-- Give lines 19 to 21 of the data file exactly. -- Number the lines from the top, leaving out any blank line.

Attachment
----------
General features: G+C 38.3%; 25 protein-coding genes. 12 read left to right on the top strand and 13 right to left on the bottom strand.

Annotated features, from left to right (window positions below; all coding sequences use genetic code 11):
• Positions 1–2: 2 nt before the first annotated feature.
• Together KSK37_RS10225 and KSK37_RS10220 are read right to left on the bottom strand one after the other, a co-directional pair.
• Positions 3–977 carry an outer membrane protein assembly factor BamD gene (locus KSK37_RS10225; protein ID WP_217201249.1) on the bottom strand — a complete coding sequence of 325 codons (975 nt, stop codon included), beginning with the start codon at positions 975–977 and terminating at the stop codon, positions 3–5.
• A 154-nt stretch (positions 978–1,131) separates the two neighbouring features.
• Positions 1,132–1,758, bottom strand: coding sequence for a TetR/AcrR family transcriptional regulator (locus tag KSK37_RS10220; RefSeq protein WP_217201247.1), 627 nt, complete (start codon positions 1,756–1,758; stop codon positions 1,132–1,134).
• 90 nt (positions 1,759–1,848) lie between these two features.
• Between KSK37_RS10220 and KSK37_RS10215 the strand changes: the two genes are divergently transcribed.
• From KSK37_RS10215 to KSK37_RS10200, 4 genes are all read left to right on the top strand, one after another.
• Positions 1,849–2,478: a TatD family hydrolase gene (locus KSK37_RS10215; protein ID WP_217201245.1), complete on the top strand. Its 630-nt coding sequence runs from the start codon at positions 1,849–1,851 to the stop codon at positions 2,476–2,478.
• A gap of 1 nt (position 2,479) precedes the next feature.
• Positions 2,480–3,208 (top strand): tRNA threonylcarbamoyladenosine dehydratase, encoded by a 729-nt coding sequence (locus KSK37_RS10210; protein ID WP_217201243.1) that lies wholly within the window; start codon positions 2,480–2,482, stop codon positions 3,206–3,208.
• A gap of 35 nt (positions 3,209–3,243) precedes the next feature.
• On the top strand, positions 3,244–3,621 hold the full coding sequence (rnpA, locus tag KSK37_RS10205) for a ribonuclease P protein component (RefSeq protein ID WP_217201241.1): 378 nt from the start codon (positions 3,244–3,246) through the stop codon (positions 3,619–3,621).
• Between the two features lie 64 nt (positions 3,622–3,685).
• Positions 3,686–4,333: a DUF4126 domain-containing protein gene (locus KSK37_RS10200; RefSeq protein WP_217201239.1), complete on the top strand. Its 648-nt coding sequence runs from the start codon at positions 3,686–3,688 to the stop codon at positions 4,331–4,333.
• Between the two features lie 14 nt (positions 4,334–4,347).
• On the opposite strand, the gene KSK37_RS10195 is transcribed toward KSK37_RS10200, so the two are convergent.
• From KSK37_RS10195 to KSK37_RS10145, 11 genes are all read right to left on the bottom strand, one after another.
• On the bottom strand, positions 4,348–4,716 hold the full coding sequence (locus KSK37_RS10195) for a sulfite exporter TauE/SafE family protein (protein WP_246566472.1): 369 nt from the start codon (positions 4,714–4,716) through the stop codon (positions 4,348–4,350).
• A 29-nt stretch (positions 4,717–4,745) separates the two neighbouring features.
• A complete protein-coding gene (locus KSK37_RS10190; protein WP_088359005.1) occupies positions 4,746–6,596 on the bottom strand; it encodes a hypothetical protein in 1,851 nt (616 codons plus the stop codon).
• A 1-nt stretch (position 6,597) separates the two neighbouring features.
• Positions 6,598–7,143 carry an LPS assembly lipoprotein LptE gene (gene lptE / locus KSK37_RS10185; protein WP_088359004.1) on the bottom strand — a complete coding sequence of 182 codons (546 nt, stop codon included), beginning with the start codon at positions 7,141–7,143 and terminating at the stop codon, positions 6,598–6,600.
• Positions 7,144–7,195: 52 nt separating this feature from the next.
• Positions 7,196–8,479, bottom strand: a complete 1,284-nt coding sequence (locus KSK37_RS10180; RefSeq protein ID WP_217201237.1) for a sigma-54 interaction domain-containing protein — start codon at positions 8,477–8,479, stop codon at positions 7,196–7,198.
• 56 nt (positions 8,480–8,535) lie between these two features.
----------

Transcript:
• On the opposite strand, the gene KSK37_RS10195 is transcribed toward KSK37_RS10200, so the two are convergent.
• From KSK37_RS10195 to KSK37_RS10145, 11 genes are all read right to left on the bottom strand, one after another.
• On the bottom strand, positions 4,348–4,716 hold the full coding sequence (locus KSK37_RS10195) for a sulfite exporter TauE/SafE family protein (protein WP_246566472.1): 369 nt from the start codon (positions 4,714–4,716) through the stop codon (positions 4,348–4,350).